ICC indictment of Sudanese President Raises Questions

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On July 14, chief prosecutor of the International Criminal Court (ICC) requested a warrant for the arrest of Sudanese president Omar al-Bashir on charges of genocide, war crimes, and crimes against humanity. In the ICC’s first ever attempt to indict a sitting head of state, prosecutor Luis Moreno-Ocampo has stated that he has sufficient evidence to affirm long-standing accusations against Bashir regarding his role in the campaign of rape, murder, and pillage in Darfur. Ocampo told the ICC, “The prosecution evidence shows that al-Bashir masterminded and implemented a plan to destroy in substantial part the Fur, Masalit and Zaghawa groups. … His alibi was a ‘counterinsurgency’. His intent was genocide.”

Human Rights organizations have accused the Sudanese government of playing the lead role in organizing and mobilizing the Janjaweed militias since their campaign of terror in Darfur began in 2005, which has since then caused up to 300,000 killed and over 2 million displaced.

While its actions are in the interest of justice, will an ICC indictment bring peace to Sudan? The violence in Darfur is unfortunately only part of a long history of civil conflict in Sudan, historically between the government of the north and the marginalized but resource-rich south. In 2005, the government of Sudan signed a peace agreement with the main rebel group in the South, the SPLM, but has demonstrated minimal success in implementing it. Delays in political processes and recent violence against the south begin to tell of the peace process’s delicate nature. Meanwhile, violence in Darfur has descended further into chaos, while the U.N. peacekeeping mandate remains under-manned and poorly equipped to take on the complicated risks and challenges posed in the region.

Indictment’s Risks

Is the immediate pursuit of justice against the current Sudanese president a prudent act on the part of the ICC?  On the one hand, the indictment of Bashir is the opportunity for well-deserved justice to be brought against the leader and to be delivered to the long-suffering victims in Darfur. At the same time, removing the head of state would have serious implications for a decade-long peace process, including substantial concerns about who would take his place and how that decision would be made. Furthermore, especially considering the president’s longstanding tensions with Western powers and his reluctance to support the U.N. mission in Darfur, Bashir’s resistance to the international proceedings could cause a backlash against peacekeepers and undermine any hope of a future role of the international community in peacekeeping efforts.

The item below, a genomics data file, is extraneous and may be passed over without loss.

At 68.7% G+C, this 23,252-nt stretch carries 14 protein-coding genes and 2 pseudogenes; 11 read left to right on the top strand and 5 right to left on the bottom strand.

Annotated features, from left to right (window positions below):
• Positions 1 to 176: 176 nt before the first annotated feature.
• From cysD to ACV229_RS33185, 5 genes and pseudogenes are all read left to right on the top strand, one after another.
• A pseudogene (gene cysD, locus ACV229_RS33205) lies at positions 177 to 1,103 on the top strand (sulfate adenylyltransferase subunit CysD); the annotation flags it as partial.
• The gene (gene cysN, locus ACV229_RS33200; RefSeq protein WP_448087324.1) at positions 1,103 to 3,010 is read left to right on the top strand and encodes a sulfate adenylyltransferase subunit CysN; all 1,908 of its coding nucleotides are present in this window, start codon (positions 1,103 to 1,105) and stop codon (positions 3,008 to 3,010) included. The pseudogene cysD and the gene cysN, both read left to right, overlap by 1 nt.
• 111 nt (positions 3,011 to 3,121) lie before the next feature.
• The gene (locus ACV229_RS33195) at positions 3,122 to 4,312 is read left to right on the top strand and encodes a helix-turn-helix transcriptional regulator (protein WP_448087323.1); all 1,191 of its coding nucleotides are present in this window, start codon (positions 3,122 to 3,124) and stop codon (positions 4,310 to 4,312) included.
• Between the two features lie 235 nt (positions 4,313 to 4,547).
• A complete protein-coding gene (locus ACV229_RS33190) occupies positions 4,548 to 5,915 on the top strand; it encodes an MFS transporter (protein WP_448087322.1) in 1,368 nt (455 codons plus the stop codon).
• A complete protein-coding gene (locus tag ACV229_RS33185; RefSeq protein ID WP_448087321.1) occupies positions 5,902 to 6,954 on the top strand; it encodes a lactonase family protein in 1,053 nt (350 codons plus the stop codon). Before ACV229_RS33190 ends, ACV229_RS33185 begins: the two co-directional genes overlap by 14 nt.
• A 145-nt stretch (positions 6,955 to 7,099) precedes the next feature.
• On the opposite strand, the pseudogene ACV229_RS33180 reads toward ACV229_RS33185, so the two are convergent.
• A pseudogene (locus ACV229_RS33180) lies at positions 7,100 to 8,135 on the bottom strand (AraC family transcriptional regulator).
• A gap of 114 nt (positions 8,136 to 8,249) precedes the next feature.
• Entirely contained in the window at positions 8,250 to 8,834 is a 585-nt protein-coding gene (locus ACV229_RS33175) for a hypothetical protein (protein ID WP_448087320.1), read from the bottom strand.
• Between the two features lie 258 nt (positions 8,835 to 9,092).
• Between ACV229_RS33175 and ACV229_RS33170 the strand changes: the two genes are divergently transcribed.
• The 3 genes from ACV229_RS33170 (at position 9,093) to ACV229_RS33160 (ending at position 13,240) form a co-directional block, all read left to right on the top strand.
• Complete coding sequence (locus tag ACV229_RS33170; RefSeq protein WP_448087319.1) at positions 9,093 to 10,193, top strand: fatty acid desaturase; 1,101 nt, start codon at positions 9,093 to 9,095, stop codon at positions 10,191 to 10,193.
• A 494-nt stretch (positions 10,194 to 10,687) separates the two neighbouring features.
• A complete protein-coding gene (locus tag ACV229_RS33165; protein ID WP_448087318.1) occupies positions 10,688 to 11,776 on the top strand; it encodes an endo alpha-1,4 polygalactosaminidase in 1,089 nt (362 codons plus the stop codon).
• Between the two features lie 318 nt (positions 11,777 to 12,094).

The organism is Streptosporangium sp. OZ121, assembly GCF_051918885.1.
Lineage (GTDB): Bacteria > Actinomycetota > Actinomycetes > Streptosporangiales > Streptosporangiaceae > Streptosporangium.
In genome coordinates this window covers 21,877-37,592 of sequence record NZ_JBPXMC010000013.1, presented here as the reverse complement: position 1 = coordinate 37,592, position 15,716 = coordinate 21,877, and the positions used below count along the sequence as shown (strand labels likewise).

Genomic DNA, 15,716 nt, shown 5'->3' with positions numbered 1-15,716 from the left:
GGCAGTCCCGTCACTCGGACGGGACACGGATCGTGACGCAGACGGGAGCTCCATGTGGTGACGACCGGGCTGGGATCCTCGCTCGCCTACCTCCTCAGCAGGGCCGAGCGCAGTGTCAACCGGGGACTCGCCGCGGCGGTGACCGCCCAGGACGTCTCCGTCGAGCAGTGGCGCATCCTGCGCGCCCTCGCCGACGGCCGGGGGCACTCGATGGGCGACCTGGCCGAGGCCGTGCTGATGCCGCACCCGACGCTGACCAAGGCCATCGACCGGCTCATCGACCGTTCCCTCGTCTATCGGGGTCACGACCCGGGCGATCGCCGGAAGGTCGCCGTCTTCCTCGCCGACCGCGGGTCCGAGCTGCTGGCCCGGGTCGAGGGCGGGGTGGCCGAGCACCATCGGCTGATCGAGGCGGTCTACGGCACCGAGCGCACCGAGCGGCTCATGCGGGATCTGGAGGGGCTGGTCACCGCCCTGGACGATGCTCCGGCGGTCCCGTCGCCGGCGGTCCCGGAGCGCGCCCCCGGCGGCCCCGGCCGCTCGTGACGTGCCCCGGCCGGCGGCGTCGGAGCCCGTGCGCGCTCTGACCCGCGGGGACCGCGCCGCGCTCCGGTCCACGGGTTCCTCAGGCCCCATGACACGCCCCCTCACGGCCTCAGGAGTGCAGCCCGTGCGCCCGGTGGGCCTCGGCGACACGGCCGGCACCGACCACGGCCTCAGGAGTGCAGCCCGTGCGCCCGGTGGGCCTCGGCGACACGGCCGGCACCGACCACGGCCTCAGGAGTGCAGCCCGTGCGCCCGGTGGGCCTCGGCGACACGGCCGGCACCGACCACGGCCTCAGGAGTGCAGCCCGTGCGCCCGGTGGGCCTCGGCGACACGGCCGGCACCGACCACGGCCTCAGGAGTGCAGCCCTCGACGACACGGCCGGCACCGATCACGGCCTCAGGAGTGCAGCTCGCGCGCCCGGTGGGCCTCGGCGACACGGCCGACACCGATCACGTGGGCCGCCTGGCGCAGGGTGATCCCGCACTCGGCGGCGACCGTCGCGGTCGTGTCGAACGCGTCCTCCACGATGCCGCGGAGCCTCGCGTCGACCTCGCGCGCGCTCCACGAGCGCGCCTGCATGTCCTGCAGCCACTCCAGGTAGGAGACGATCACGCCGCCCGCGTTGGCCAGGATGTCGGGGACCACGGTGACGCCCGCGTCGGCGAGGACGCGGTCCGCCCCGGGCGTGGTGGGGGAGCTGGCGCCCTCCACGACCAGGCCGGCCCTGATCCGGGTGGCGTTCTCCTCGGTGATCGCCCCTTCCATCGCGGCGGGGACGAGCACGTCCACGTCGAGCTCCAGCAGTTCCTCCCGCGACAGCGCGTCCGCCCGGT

The ICC, which came into affect under the Rome Statute in 2002, is charged exclusively with enforcing justice, rather than the pursuit of any political objectives, to which it is supposed to be immune.  Signatory nations did, however, establish a provision granting the United Nations Security Council to Council authority to suspend the ICC’s actions as some way for the international community to prioritize the interests of peace over the pursuit of justice

The United Nations Security Council, which just recently renewed the Darfur peacekeeping mission mandate, has expressed willingness to consider suspending Bashir’s indictment, although the United States has rejected such a potential get-out-jail-free card for Bashir.  However, some analysts have emphasized that this possibility of suspension grants the UN Security Council important leverage that could play an enormous role in encouraging progress toward peace. This possibility has had interesting effects on the ground in Sudan: according to The New York Times, there has been “a swift and radical reordering of the fractious political universe in Sudan, driven in part by national pride but also by deep-seated fears that the nation could tumble into Somalia-like chaos if Mr. Bashir were removed as president.”  In the interest of proving that removing Bashir would disrupt a delicate peace process, the Times reports, Sudanese officials have been more accommodating and cooperative on peacekeeping and humanitarian efforts in Darfur and more determined to show progress in implementing the peace agreement.

So is the indictment a good or bad thing? Can it contribute to peace? Is the ICC becoming a political tool in this circumstance? What role should the pursuit of justice play relative to the pursuit of peace? Should the UN decide whether the interests of peace trump justice? What have we learned from past instances, such as the indictments of rebel leaders in northern Uganda or the DRC? Should the ICC have waited in this circumstance? Does an indictment of a head of state undermine the sovereignty of a nation? AFJN joins many institutions and organizations, including the African Union, members of the Security Council, and even the head of the SPLM, in expressing concern over the potential of such an indictment to disrupt the peace process and incite further violence against peacekeepers in Darfur.  We at AFJN believe this issue raises not only crucial questions in the process by which peace must be achieved for the people of Sudan, but important questions about the role and functioning of the ICC and broader questions about international law and its approach to justice as well.

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